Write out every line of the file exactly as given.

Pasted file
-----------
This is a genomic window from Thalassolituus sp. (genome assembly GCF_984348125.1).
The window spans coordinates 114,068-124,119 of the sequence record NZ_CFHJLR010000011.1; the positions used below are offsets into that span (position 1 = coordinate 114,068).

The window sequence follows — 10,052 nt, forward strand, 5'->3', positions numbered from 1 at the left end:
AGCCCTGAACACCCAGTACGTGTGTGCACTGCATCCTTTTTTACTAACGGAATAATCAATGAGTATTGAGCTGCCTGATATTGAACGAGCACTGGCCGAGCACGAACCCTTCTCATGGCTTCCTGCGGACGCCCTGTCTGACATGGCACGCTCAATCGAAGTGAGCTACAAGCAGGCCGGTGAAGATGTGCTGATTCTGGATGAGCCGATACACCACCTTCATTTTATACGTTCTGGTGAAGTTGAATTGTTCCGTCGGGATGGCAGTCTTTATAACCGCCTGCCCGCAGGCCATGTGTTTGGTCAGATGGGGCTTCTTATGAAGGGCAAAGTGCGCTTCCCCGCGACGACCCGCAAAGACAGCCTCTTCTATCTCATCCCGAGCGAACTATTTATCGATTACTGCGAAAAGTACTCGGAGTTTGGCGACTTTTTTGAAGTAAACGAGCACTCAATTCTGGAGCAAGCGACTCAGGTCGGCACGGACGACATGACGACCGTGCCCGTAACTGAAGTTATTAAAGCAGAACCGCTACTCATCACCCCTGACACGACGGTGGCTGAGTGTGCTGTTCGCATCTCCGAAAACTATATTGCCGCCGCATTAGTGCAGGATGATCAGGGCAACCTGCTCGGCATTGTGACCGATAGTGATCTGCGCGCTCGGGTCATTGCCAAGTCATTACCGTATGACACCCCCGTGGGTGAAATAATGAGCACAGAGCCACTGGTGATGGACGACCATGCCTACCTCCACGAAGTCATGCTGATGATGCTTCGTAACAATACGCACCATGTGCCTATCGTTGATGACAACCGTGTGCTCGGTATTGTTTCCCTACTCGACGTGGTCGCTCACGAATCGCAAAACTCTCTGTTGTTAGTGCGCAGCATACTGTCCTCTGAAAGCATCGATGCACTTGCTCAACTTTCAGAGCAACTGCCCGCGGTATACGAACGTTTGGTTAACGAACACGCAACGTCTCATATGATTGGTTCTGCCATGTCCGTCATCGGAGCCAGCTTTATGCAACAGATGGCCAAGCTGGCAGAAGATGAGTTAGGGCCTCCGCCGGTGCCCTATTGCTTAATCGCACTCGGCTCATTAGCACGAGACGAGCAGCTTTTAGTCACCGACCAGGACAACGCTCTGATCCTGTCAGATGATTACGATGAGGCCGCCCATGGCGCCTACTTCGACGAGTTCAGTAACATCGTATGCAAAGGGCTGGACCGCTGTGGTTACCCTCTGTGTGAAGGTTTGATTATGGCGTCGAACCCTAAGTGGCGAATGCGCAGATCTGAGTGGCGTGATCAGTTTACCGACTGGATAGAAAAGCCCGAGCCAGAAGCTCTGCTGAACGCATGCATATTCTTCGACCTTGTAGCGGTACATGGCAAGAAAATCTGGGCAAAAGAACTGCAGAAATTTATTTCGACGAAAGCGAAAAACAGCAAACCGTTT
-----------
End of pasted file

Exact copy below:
This is a genomic window from Thalassolituus sp. (genome assembly GCF_984348125.1).
The window spans coordinates 114,068-124,119 of the sequence record NZ_CFHJLR010000011.1; the positions used below are offsets into that span (position 1 = coordinate 114,068).

The window sequence follows — 10,052 nt, forward strand, 5'->3', positions numbered from 1 at the left end:
AGCCCTGAACACCCAGTACGTGTGTGCACTGCATCCTTTTTTACTAACGGAATAATCAATGAGTATTGAGCTGCCTGATATTGAACGAGCACTGGCCGAGCACGAACCCTTCTCATGGCTTCCTGCGGACGCCCTGTCTGACATGGCACGCTCAATCGAAGTGAGCTACAAGCAGGCCGGTGAAGATGTGCTGATTCTGGATGAGCCGATACACCACCTTCATTTTATACGTTCTGGTGAAGTTGAATTGTTCCGTCGGGATGGCAGTCTTTATAACCGCCTGCCCGCAGGCCATGTGTTTGGTCAGATGGGGCTTCTTATGAAGGGCAAAGTGCGCTTCCCCGCGACGACCCGCAAAGACAGCCTCTTCTATCTCATCCCGAGCGAACTATTTATCGATTACTGCGAAAAGTACTCGGAGTTTGGCGACTTTTTTGAAGTAAACGAGCACTCAATTCTGGAGCAAGCGACTCAGGTCGGCACGGACGACATGACGACCGTGCCCGTAACTGAAGTTATTAAAGCAGAACCGCTACTCATCACCCCTGACACGACGGTGGCTGAGTGTGCTGTTCGCATCTCCGAAAACTATATTGCCGCCGCATTAGTGCAGGATGATCAGGGCAACCTGCTCGGCATTGTGACCGATAGTGATCTGCGCGCTCGGGTCATTGCCAAGTCATTACCGTATGACACCCCCGTGGGTGAAATAATGAGCACAGAGCCACTGGTGATGGACGACCATGCCTACCTCCACGAAGTCATGCTGATGATGCTTCGTAACAATACGCACCATGTGCCTATCGTTGATGACAACCGTGTGCTCGGTATTGTTTCCCTACTCGACGTGGTCGCTCACGAATCGCAAAACTCTCTGTTGTTAGTGCGCAGCATACTGTCCTCTGAAAGCATCGATGCACTTGCTCAACTTTCAGAGCAACTGCCCGCGGTATACGAACGTTTGGTTAACGAACACGCAACGTCTCATATGATTGGTTCTGCCATGTCCGTCATCGGAGCCAGCTTTATGCAACAGATGGCCAAGCTGGCAGAAGATGAGTTAGGGCCTCCGCCGGTGCCCTATTGCTTAATCGCACTCGGCTCATTAGCACGAGACGAGCAGCTTTTAGTCACCGACCAGGACAACGCTCTGATCCTGTCAGATGATTACGATGAGGCCGCCCATGGCGCCTACTTCGACGAGTTCAGTAACATCGTATGCAAAGGGCTGGACCGCTGTGGTTACCCTCTGTGTGAAGGTTTGATTATGGCGTCGAACCCTAAGTGGCGAATGCGCAGATCTGAGTGGCGTGATCAGTTTACCGACTGGATAGAAAAGCCCGAGCCAGAAGCTCTGCTGAACGCATGCATATTCTTCGACCTTGTAGCGGTACATGGCAAGAAAATCTGGGCAAAAGAACTGCAGAAATTTATTTCGACGAAAGCGAAAAACAGCAAACCGTTT